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[Licence| Download | New Version Template] adpd_v2_0.tar.gz(3884 Kbytes)
Manuscript Title: Revised and extended UTILITIES for the RATIP package
Authors: J. Nikkinen, S. Fritzsche, S. Heinäsmäki
Program title: UTILITIES (version 2)
Catalogue identifier: ADPD_v2_0
Distribution format: tar.gz
Journal reference: Comput. Phys. Commun. 175(2006)348
Programming language: ANSI standard Fortran 90/95.
Computer: IBM RS 6000, PC Pentium II-IV.
Operating system: IBM AIX, Linux, Unix.
RAM: 300 kB
Word size: All real variables are parameterized by a selected kind parameter and, thus, can be adapted to any required precision if supported by the compiler. Currently, the kind parameter is set to double precision (two 32-bit words) as used also for other components of the RATIP package [1-3]
Keywords: atomic data and properties, Auger decay, configuration symmetry, file handling, grid, interaction strength, interpretation of complex spectra, mixing coefficient, momentum density, multipole, relativistic, utilities.
PACS: 31.15.Ne, 31.15.Eb, 31.15.Jf.
Classification: 2.1.

Does the new version supersede the previous version?: Yes

Nature of problem:
In order to describe atomic excitation and decay properties also quantitatively, large-scale computations are often needed. In the framework of the RATIP package, the UTILITIES support a variety of (small) tasks. For example, these tasks facilitate the file and data handling in large-scale applications or in the interpretation of complex spectra.

Solution method:
The revised UTILITIES now support a total of 29 subtasks which are mainly concerned with the manipulation of output data as obtained from other components of the RATIP package. Each of these tasks are realized by one or several subprocedures which have access to the corresponding modules of the main components. While the main menu defines seven groups of subtasks for data manipulations and computations, a particular task is selected from one of these group menus. This allows the program to be enlarged later if technical support for further tasks becomes necessary. For each selected task, an interactive dialog about the required input and output data as well as a few additional pieces of information are printed during the execution of the program.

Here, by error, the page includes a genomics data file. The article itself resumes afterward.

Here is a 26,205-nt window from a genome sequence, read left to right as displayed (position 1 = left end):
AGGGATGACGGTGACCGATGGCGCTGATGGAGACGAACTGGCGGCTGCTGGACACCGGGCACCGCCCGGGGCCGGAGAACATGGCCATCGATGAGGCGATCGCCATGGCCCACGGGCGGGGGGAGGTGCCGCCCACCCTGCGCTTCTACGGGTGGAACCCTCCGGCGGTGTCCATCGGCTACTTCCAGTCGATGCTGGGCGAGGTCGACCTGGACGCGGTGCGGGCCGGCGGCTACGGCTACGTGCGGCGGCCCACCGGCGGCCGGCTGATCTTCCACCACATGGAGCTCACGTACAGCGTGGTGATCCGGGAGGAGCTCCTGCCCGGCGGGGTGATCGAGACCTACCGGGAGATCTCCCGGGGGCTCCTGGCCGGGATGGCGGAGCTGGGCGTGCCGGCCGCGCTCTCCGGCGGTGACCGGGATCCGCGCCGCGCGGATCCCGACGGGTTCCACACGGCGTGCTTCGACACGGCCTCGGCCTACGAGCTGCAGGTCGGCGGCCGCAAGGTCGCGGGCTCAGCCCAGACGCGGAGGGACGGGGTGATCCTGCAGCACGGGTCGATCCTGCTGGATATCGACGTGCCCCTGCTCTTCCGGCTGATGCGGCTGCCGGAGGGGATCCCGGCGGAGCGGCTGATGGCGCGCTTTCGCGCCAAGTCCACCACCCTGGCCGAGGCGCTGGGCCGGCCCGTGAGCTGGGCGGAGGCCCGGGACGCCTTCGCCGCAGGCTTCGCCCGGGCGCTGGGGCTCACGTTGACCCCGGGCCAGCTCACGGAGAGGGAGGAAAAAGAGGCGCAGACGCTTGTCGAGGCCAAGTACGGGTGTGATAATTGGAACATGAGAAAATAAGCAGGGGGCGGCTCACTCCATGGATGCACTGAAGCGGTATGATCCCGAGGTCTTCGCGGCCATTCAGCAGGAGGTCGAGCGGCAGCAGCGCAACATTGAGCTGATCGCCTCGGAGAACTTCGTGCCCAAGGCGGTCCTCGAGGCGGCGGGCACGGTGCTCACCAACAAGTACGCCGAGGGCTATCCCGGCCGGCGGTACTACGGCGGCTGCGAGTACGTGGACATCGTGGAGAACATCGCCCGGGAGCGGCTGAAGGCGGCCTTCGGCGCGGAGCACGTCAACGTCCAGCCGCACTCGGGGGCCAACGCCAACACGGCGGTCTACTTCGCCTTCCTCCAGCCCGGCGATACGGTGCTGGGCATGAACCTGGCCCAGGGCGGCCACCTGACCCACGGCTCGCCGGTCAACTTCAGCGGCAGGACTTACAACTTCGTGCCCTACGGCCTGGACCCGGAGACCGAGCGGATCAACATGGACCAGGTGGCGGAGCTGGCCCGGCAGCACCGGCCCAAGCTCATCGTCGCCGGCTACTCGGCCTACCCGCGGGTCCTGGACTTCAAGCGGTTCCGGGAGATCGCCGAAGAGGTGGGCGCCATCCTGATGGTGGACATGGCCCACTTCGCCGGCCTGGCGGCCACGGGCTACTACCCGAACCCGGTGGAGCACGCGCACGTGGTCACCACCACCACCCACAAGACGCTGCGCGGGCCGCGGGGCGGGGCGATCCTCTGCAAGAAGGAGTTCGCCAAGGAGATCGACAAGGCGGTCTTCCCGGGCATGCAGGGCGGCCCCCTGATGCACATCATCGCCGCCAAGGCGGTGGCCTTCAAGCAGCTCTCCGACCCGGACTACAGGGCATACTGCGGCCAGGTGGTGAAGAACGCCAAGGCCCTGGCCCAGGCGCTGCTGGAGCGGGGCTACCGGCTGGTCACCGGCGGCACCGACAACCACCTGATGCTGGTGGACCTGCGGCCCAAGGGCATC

Reasons for new version:
The requirement for enlarging the previous version of the UTILITIES [3] arose from the recent application of the RATIP package for large-scale radiative and Auger computations. A number of new subtasks now refer to the handling of Auger amplitudes and their proper combination in order to facilitate the interpretation of complex spectra. A few further tasks, such as the direct access to the one-electron matrix elements for some given set of orbital functions, have been found useful also in the analysis of data.

Summary of revisions:
The first version of the UTILITIES contained 16 tasks for the extraction and handling of atomic data within the framework of RATIP. With the revised version, we now 'add' another 13 tasks which refer to the manipulation of data files, the generation and interpretation of Auger spectra, the computation of various one- and two-electron matrix elements as well as the evaluation of momentum densities and grid parameters. Owing to the rather large number of subtasks, the main menu has been divided into seven groups from which the individual tasks can be selected very similiarly as before.

Unusual features:
A total of 29 different tasks are supported by the program. Starting from the main menu, the user is guided interactively through the program by a dialog and a few additional explanations. For each task, a short summary about its function is displayed before the program prompts for all the required input data.

Running time:
The program responds promptly for most of the tasks. The responding time for some tasks, such as the generation of a relativistic momentum density, strongly depends on the size of the corresponding data files and the number of grid points.

[1] S. Fritzsche, C. F. Fischer and C. Z. Dong, Comput. Phys. Commun. 124 (2000) 341.
[2] G. Gaigalas and S. Fritzsche, Comput. Phys. Commun. 134 (2001) 86.
[3] S. Fritzsche, Comput. Phys. Commun. 141 (2001) 163.